Back on Track with the Brits

Angelmaker, Nick Harkaway, Mr. Penumbra's 24-Hour Bookstore, Robin Sloan, NW, Zadie SmithI thought August and September’s reading challenges were going to undo me – though I love reading too much for anything to change my relationship with books for very long, even books themselves.

Reconnecting with my long-time appreciation of British writers (and one San Franciscan who obviously adores books) got me back on track. Here’s how my 2012 reading challenge is going with reviews of October’s selections.

Standard disclosure: I bought the first three books and borrowed the last from my local library. All four are included in my Amazon Affiliate store. I receive a small percentage of each sale made through that widget. All opinions here are my own.


4 down, 7 to go!


Mr. Penumbra’s 24-Hour Bookstore by Robin Sloan
Strange things are afoot at Mr. Penumbra’s bookstore, and Clay Jannon, the clerk on the shop’s graveyard shift is ready to ignore his boss’s warnings, embark on a hero’s journey, win the girl, and solve a centuries-old mystery.

Robin Sloan’s first novel is that rare thing: a celebration of both the book and the new technology that sometimes threatens to obliterate physical books. And it’s all wrapped up in the kind of adventure pre-teens dream about while reading sci-fi/fantasy serials.

Whether you love The Old Curiosity Shop, Sherlock Holmes mysteries or newer-fangled fare like Nick Harkaway’s, you’ll appreciate this tale, which is perfectly set in a post-bubble San Francisco.

There’s a girl – Kat – a lover of all things data. “I am really into the kind of girl you can impress with a prototype,” Clay moons after their first meeting.

Kat works at Google, of course, and is ready to throw considerable computing resources at the baffling code Clay discovers in the books on the shadowy back shelves of Mr. Penumbra’s store.

“A fellowship of secret scholars spent five hundred years on this task. Now we’re penciling it in for a Friday morning,” Clay observes. But the project unexpectedly pushes Kat and Clay apart and threatens the future of the bookstore, its owner and his loyal patrons.

I can’t say much more without revealing the intricacies of a fun caper.

As with many first novels, there were a few moments the reader may take issue with, such as:

  • the over-reliance on an already ubiquitous, real-world brand (Google) to drive a fictional plot (it makes the novel feel like one of those stories paid to be written around a brand; imagine a less-cool brand, like Preparation-H, mentioned so prominently and frequently, and you’ll understand why it’s so distracting);
  • [SPOILER ALERT: Jump to Bullet 3, if you don’t like learning even small plot points] there’s a whopper of a mistake regarding the code in Mr. Penumbra’s books, which is supposed to be virtually indecipherable. This is where the real-world brand truly draws the reader out of the story. The code is so simple that the drama of dragging Google into the plot (yeah, right, Google, which lives and dies on speed-of-service, would allow its search engines to grind to a halt for 3 seconds while it tries – and fails! – to decode the books) makes the story unrealistic – and even fictional universes need to feel realistic;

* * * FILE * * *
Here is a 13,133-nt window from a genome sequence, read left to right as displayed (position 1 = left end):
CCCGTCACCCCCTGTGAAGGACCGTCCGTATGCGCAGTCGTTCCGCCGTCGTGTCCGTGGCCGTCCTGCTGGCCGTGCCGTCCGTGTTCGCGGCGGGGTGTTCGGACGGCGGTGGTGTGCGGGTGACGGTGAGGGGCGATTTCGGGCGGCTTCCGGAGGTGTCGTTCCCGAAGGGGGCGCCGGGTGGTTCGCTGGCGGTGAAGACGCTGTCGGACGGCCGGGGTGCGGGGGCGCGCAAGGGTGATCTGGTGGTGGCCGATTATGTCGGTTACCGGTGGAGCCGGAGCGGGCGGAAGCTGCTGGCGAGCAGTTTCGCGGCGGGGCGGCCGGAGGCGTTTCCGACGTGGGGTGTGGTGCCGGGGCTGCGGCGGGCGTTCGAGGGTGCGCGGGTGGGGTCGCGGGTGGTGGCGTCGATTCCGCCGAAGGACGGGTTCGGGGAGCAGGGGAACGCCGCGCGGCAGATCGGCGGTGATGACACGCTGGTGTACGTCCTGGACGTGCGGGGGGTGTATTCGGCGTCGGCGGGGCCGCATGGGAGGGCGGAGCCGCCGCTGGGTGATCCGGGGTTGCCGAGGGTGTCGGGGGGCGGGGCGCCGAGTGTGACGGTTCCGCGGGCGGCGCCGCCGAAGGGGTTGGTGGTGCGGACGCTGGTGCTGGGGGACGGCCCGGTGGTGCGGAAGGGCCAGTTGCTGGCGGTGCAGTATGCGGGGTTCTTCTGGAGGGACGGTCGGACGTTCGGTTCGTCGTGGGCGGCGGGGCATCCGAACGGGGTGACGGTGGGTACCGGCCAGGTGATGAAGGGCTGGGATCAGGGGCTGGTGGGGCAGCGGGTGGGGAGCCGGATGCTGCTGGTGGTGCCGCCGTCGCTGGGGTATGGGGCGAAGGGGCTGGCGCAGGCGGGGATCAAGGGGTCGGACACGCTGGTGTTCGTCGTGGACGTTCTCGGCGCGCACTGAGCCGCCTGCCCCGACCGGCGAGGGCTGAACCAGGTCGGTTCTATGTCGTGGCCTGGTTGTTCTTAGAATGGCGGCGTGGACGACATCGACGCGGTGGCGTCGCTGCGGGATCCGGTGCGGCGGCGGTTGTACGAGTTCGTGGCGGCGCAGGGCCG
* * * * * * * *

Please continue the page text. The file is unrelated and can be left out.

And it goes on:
• the writing gets the job done, but is so plain, the plot occasionally loses its sense of awe right when it needs to be suspenseful or astonishing (you may want to weigh this comment against my review of Harkaway, which follows).

Sloan saves the good stuff – the eloquence – for the very end (literally the last few paragraphs). It’s lovely (especially a turn of phrase like “the right book exactly, at exactly the right time”), but I wish he’d trusted himself more as a writer to, as Annie Dillard advised in The Writing Life: “give it all, give it now. The impulse to save something good for a better place later is the signal to spend it now.”

The last page augurs good things and perhaps great books from Sloan in the future. Anyone who loves and respects books this much while reveling in all the advances that new technology provides is worth watching.

For you fans of fantasy/sci-fi fiction: The jacket of the hardcover glows in the dark! Wicked cool (and a bit eerie the first time you realize your nightstand lights up like the tiny core of a nuclear reactor).

Angelmaker by Nick Harkaway
After the tommy-gun prose of Nick Harkaway, Sloan’s just-the-facts approach was actually appealing. Interesting that Harkaway writes a blurb on Sloan’s dustjacket. Ideally, they’d be merged, and Sloan’s DNA would bring brevity and calm to Harkaway, while Nick’s traits help Robin develop a sense of daring and wonder.